The warning continues: “Such depictions were wrong then and are wrong today.”

I have a confession to make. This is so before my time that when I first read the headline (in a different publication) I thought it was because it was a cat and a mouse… living together in sin…

Read the rest here.


From Comics to Novels

26 September 2014

From author Scott Peterson:

Chuck Dixon is recognized across the industry as the most prolific writer working in comics today. 

His résumé includes thousands of scripts for such iconic characters as Batman, Superman, Green Lantern, Iron Man, the Punisher, The Simpsons, SpongeBob SquarePants and GI Joe.

. . . .

Chuck was almost the first professional comic book writer I met. We worked together on (among many other things) Detective Comics, the flagship title of DC Comics, as well as the birthplace of the Batman. I talked to Chuck recently about moving from comics to novels.
So. Chuck. After 25 years as one of the most prolific comic book writers in the entire industry, writing not only the graphic novel adaptation of The Hobbit but also hundreds of stories for Batman, you’ve turned into a self-published novelist. 

Actually, I prefer “raconteur-at-large.”

Of course you do. What was the hardest part about transitioning to prose?
No artist!

What, if anything, was a pleasant surprise or change?
No artist!

Okay, some joking aside, I had to learn to write real descriptive stuff—actual wordsmithing to create a picture or environment in the reader’s head. In comic scripts I’m describing stuff for the artist to draw. It’s informal and sometimes repetitive. “Nightwing jumps again.” That won’t fly in prose. So I had to put more description in my work. Not too much at first. Then, when I realized I was twenty thousand words short of my contracted length, a whole lot more.

The most pleasant surprise was that novels aren’t like comics in that you don’t have to end on The Big Moment. You’re allowed a denouement. But I still allow myself only brief ones.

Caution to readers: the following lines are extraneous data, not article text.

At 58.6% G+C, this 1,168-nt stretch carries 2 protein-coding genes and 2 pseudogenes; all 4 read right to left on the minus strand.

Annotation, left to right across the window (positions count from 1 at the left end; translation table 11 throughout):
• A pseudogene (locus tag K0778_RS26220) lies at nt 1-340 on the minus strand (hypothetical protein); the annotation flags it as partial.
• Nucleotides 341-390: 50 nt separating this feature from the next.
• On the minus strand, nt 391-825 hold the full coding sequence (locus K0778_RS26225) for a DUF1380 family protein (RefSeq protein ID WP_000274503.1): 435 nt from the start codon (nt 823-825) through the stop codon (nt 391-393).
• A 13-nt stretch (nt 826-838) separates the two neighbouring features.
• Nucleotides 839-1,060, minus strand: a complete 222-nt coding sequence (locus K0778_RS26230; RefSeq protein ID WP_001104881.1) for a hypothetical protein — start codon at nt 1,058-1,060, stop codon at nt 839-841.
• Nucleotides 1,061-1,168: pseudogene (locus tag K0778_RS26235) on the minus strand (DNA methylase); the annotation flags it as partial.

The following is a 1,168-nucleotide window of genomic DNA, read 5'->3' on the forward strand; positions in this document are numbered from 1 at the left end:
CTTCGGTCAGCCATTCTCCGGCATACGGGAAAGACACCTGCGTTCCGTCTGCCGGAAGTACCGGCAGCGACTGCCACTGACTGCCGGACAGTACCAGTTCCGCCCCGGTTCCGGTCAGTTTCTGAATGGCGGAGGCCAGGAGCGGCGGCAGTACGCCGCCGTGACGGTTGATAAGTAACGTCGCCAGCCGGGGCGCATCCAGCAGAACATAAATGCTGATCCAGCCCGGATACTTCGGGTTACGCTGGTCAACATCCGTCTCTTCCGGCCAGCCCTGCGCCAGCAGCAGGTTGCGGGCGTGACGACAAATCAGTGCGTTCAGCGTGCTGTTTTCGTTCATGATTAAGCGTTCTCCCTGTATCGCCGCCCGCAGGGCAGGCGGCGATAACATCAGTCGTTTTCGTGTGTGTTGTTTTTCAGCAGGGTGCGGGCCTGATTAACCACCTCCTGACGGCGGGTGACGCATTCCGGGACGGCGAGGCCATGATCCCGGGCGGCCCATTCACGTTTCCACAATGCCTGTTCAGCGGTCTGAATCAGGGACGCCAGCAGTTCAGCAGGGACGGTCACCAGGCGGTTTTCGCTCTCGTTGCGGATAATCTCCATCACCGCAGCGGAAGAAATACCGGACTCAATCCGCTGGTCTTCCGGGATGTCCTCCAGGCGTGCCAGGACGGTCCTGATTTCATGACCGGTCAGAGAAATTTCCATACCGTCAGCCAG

. . . .

Have you found that, now that you’re self-pubbing prose novels, you’re able to write stories you wouldn’t have been able to tell in comics? 

In comics I’ve always tried to hold myself to a PG rating, particularly with superhero stuff that attracts kids. And I’m not really into writing comics that have skeevy or gross-out imagery. My target audience there is a precocious ten-year-old. In prose I’m not as restrained. For my novels, my target is a felon doing hard time with limited choices in reading material. I can be more expletive-laden and what my wife likes to refer to as “frank” in my writing.

. . . .

How has self-publishing gone? Is it odd to be on your own?

It’s turned out not to be as scary as freelancing. With series work the more books I add to the series the more I earn. It’s like a reverse Ponzi scheme. With each new addition the earlier books sell more. The payments are monthly and add up to decent money annually. But I still have to put the work in. That’s never bothered me.

Link to the rest at Scott Peterson

Here’s a link to Scott Peterson’s books

and here’s a link to Chuck Dixon’s books

How Nicole Perlman Became the First Woman to Write a Marvel Movie

2 September 2014

From Time:

Nicole Perlman’s interest in space started early — and with the help of real-life rocket scientists. When she was growing up in Boulder, Colo., in what she calls “a very nerdy family,” her father would host a science-fiction book club that counted among its members many employees of the aeronautics companies based in the area. The rocket scientists would come to her house and discuss their favorite books; noticing her interest, her father bought the 15-year-old Perlman copies of physicist Richard Feynman’s two autobiographies.

That fateful gift started Perlman, now 33, on a path that led to her writing Guardians of the Galaxy, in theaters Aug. 1. The movie is Marvel’s big leap away from its more established superhero properties into the depths of outer space. It’s also the first movie in the Marvel Cinematic Universe to have a woman as a credited writer — but getting there wasn’t exactly easy.

. . . .

“[Science-fiction movies] are the kinds of movies I enjoy watching, much as I really enjoy history and science,” she recalls, “but I was noticing that I was having trouble convincing people, when I was pitching on projects, that I would be capable of doing this. There was a little bit of an attitude of, ‘Well, you’re a woman, you’re not writing romantic comedies, we’ll give you the Marie Curie biopic.’”

She kept trying. She pitched one company a project with a sample that they loved, but they told her that even though they appreciated her take on the article they had optioned they weren’t sure she could write the more action-heavy parts. “They kept saying, ‘This is a guy’s movie, you know, it’s really a guy’s movie.’ I didn’t want to say, ‘Are you saying a woman can’t write a guy’s movie?’” Perlman recalls. “What is a guy’s movie anyway? If you’re making a movie that’s just for one gender, what’s the point?’”

. . . .